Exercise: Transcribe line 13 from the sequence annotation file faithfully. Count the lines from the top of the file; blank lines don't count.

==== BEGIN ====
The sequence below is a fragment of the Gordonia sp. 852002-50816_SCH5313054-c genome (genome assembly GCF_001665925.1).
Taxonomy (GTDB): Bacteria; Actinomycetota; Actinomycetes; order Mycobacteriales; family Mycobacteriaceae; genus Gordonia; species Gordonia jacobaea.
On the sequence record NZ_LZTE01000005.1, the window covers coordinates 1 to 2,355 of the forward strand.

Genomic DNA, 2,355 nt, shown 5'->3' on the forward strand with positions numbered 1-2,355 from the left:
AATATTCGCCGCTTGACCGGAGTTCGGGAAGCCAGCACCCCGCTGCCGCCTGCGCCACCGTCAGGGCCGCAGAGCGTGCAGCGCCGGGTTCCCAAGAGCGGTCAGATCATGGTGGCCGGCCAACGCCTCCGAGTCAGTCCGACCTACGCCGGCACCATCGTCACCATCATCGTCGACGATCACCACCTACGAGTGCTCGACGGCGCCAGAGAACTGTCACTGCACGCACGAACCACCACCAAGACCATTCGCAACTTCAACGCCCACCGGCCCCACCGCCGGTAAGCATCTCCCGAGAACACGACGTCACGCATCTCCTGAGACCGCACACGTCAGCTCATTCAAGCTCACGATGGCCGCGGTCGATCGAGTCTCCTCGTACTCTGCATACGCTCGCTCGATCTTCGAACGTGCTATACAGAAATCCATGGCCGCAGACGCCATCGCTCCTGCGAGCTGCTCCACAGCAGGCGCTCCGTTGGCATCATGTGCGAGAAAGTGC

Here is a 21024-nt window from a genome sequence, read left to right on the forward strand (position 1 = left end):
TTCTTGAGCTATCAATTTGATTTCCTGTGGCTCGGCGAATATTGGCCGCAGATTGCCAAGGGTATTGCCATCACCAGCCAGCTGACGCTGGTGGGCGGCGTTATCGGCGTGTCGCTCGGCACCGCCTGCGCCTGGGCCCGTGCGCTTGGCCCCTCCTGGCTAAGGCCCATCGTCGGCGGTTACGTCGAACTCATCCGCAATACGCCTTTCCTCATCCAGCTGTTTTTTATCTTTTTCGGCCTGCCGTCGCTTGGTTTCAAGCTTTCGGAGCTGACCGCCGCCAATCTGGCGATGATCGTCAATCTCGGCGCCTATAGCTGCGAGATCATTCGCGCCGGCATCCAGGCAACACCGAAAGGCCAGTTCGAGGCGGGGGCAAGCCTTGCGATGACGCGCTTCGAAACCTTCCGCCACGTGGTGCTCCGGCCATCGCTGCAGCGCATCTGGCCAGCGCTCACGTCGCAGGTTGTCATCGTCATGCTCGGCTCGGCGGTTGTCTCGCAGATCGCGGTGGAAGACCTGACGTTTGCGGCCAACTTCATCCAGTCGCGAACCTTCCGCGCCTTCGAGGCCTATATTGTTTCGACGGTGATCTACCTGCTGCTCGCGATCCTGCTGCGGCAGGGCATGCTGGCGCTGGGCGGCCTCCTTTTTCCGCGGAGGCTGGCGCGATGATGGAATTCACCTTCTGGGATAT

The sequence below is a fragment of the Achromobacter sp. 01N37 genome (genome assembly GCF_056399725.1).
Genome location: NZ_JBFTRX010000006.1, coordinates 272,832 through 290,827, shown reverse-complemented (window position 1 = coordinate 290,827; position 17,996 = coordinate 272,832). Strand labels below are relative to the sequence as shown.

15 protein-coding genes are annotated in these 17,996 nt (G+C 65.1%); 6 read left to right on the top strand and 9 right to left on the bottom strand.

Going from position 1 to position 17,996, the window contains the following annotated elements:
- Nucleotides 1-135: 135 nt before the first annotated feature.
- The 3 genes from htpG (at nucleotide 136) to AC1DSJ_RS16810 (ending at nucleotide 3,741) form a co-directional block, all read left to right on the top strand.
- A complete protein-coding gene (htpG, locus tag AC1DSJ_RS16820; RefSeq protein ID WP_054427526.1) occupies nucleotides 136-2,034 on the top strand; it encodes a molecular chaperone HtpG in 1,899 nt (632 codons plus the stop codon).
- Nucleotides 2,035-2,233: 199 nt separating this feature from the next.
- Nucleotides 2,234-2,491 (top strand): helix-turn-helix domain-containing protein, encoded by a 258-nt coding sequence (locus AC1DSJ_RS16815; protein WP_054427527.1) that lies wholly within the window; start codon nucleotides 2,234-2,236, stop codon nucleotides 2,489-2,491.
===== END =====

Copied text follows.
- The 3 genes from htpG (at nucleotide 136) to AC1DSJ_RS16810 (ending at nucleotide 3,741) form a co-directional block, all read left to right on the top strand.